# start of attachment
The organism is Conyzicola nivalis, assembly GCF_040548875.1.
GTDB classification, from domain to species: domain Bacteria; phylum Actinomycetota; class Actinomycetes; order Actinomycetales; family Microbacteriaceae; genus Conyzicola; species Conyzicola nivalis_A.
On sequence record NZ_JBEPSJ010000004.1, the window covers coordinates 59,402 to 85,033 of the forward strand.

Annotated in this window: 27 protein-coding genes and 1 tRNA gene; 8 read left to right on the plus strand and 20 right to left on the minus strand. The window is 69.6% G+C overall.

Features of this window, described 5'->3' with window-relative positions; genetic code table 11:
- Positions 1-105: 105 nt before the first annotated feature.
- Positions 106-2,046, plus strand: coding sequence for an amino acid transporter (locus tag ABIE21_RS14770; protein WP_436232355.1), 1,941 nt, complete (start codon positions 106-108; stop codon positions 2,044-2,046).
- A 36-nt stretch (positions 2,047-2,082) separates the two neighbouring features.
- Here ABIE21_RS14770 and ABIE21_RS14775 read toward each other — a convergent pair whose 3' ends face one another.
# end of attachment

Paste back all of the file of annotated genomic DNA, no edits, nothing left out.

The organism is Conyzicola nivalis, assembly GCF_040548875.1.
GTDB classification, from domain to species: domain Bacteria; phylum Actinomycetota; class Actinomycetes; order Actinomycetales; family Microbacteriaceae; genus Conyzicola; species Conyzicola nivalis_A.
On sequence record NZ_JBEPSJ010000004.1, the window covers coordinates 59,402 to 85,033 of the forward strand.

Annotated in this window: 27 protein-coding genes and 1 tRNA gene; 8 read left to right on the plus strand and 20 right to left on the minus strand. The window is 69.6% G+C overall.

Features of this window, described 5'->3' with window-relative positions; genetic code table 11:
- Positions 1-105: 105 nt before the first annotated feature.
- Positions 106-2,046, plus strand: coding sequence for an amino acid transporter (locus tag ABIE21_RS14770; protein WP_436232355.1), 1,941 nt, complete (start codon positions 106-108; stop codon positions 2,044-2,046).
- A 36-nt stretch (positions 2,047-2,082) separates the two neighbouring features.
- Here ABIE21_RS14770 and ABIE21_RS14775 read toward each other — a convergent pair whose 3' ends face one another.